Sandra at Transpose Barbican with Chris Red (onscreen)
...storytelling with conscience & consciousness.
Sandra is a writer, filmmaker, interdisciplinary artist and curator who has published and presented widely throughout the UK, North America and Europe.
(San uses the pronouns 'she/her' or 'they/them'.)
Sandra is co-editor (with Khairani Barokka & Daniel Sluman) of Stairs and Whispers: D/deaf and Disabled Poets Write Back, an anthology of 54 UK poets. Their poetic love affair with voice-activated software and disability poetics, Naturally Speaking, co-won Canada's 2013 bpNichol Award. They have published two other books of poetry and a chapbook of short fiction.
Sandra's short stories, poems, essays, plays and artworks have been anthologised in publications including We Were Always Here: A Queer Words Anthology (404 Ink, 2019), Protest! Stories of Resistance (Comma Press, 2017), Trans*Homo (NoNo Verlag, 2012), Outspoken (Playwrights Canada Press, 2009), The State of the Arts (Coach House Books, 2006). Other recent publications included The Deaf Poets Society, Gutter and Feral Feminisms.
Sandra's readings and performances include Glasgow Autonomous Space, Edinburgh Filmhouse, Transpose (Barbican), Last Word (Roundhouse), Ledbury Poetry Festival, Edinburgh International Book Festival, Soho Theatre (with Oxford Playhouse), Arts & Precarity Cabaret, Aye Write!, Jawdance (Apples & Snakes), Ottawa International Writers Festival and VERSeFest. They have a reputation for innovative interdisciplinary collaborations, and co-founded collectives including They They Theys and Zorras.
In 2016-17, Sandra was commissioned for Disability Arts Online's Viewfinder project, where they co-curated an exciting playlist of films by and about disabled and D/deaf artists, and co-created five new documentaries (with Lisa Mattocks and SICK! Festival). Sandra was an Anatomy Arts Associate Artist for 2016, collaborating with 15 artists and developing a live short story reading and film project based on their story, 'Equivalence' (published in Comma's Thought X, 2017). This went on to feature at Barbican and Edinburgh Filmhouse.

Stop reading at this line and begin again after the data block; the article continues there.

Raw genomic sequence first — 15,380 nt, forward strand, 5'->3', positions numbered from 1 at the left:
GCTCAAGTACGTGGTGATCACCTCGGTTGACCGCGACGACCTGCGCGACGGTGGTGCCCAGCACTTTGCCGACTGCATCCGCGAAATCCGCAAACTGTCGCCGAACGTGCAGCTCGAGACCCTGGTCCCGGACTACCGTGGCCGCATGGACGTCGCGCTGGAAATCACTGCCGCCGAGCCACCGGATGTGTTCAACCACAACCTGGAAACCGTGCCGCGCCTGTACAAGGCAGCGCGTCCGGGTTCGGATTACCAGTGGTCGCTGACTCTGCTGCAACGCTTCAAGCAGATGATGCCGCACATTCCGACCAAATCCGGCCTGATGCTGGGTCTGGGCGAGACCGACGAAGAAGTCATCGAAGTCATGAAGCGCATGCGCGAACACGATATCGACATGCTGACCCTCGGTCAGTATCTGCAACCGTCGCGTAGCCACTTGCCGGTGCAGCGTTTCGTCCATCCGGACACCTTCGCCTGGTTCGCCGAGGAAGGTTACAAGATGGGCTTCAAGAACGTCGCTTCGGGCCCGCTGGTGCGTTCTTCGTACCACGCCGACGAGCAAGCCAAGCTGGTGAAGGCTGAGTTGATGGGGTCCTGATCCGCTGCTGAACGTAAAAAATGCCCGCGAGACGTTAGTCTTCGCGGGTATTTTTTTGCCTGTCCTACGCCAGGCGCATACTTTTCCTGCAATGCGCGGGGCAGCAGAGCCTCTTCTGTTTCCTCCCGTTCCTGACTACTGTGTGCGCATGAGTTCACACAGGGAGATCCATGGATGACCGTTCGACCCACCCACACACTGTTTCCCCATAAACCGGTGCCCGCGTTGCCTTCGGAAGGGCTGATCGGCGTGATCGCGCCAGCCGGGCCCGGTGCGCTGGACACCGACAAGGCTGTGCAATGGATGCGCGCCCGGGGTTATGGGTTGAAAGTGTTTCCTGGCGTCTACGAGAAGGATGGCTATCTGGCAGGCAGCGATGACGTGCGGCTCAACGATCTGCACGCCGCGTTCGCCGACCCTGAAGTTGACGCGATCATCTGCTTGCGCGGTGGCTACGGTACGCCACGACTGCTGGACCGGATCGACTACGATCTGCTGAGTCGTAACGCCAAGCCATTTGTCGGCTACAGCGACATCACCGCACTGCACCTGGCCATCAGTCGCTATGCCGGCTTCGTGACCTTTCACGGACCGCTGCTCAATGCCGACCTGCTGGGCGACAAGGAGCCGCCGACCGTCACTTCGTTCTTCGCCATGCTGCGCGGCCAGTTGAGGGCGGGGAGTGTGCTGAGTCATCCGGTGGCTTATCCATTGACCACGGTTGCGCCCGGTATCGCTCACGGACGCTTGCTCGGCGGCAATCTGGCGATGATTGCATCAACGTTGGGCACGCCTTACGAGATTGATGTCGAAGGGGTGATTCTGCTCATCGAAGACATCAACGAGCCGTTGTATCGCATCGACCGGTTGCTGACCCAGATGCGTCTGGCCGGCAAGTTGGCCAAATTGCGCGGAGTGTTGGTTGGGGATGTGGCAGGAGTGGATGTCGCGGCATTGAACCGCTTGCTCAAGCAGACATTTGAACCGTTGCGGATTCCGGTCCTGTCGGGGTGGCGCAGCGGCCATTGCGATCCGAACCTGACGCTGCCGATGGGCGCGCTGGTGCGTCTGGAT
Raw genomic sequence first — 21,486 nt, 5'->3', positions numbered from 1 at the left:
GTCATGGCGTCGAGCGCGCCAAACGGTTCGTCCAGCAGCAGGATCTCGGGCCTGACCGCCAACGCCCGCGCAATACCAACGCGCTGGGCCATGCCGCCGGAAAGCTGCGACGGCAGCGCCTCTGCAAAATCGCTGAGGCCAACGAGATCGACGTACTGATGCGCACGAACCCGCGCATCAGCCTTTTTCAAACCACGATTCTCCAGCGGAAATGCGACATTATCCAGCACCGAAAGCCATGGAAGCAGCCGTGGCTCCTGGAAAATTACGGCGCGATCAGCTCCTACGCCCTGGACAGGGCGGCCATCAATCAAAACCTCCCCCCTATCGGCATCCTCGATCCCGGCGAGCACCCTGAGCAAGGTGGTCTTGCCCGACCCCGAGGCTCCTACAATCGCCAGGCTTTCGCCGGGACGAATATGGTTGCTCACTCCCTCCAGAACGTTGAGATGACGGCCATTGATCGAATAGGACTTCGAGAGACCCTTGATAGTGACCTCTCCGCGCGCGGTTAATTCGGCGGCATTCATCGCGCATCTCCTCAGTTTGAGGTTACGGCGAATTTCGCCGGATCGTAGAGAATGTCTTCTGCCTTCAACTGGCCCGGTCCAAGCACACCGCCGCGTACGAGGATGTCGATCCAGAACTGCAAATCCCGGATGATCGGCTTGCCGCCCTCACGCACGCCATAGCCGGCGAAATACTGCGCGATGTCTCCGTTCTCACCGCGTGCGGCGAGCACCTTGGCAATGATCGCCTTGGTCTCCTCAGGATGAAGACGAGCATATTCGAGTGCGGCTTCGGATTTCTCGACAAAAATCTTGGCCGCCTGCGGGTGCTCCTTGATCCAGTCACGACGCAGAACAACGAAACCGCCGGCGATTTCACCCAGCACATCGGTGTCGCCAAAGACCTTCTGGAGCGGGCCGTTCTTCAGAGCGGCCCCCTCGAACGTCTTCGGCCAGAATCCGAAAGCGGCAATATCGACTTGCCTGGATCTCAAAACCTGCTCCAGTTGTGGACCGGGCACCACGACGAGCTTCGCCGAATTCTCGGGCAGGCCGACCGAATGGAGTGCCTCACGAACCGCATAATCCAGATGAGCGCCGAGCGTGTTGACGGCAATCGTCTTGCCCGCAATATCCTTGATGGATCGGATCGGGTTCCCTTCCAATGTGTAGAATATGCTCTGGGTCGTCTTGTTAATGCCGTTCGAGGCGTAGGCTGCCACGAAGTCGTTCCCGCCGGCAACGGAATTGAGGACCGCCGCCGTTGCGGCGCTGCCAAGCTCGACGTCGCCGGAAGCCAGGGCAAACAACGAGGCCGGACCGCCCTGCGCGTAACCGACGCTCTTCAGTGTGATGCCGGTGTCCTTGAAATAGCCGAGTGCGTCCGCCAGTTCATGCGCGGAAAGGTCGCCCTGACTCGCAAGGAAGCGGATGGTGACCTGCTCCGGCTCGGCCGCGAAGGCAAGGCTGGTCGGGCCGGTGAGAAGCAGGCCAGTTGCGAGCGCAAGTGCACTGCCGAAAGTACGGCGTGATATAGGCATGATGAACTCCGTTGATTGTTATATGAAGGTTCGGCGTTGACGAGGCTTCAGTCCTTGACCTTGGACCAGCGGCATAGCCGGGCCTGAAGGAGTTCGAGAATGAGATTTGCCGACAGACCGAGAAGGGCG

Sandra's group art shows include London's Tate Modern and Berlin's Schwules Museum. They have exhibited solo work at Midlands Arts Centre (Birmingham), Glasgow Gallery of Modern Art, MacRobert (Stirling), Malmo Queer Film Festival, San Francisco Transgender Film Festival and Entzaubert Queer DIY Film Festival (Berlin). In 2013, they were awarded an LGBT History Month Scotland Cultural Commission (National Lottery) to mentor D/deaf and disabled queer and trans filmmakers.
Since 2009, Sandra has curated Scotland's intersectional arts project, Cachín Cachán Cachunga! They have been artist-in-residence at Canada's Banff Centre, Mexico's FONCA, and Scotland's GoMA. Along with Ajamu X, they were an inaugural artist-in-residence at Trongate 103.
Sandra thanks you if you've read this far. Here's where they'll say Pssst! A lot of the big (and even some of the little) arts and literature producers/institutions in this bio and San's CVs did not provide accessible or safe experiences for a queer, working-poor, disabled, Mad, genderqueer white artist (and are exceptionally detrimental to POC). We put these things on bios because they give us 'validity', but should we? It can be argued we're 'using institutions back' after they have used us to appear 'diverse', but does this send an incorrect message of safety to our communities who might be considering working with these same entities/people? Can those of us who live in constant precarity afford to publicly criticise those who mistreat us, if those same people/institutions control funding and reputation? San is still thinking this through...
The place is rammed...and the show does not disappoint. Reminiscent of Miranda July and complemented by a deadpan delivery, Alland's words are at once both drolly funny and sweetly strange.
– Lock Up Your Daughters Magazine, Glasgow
photo by Kat Gollock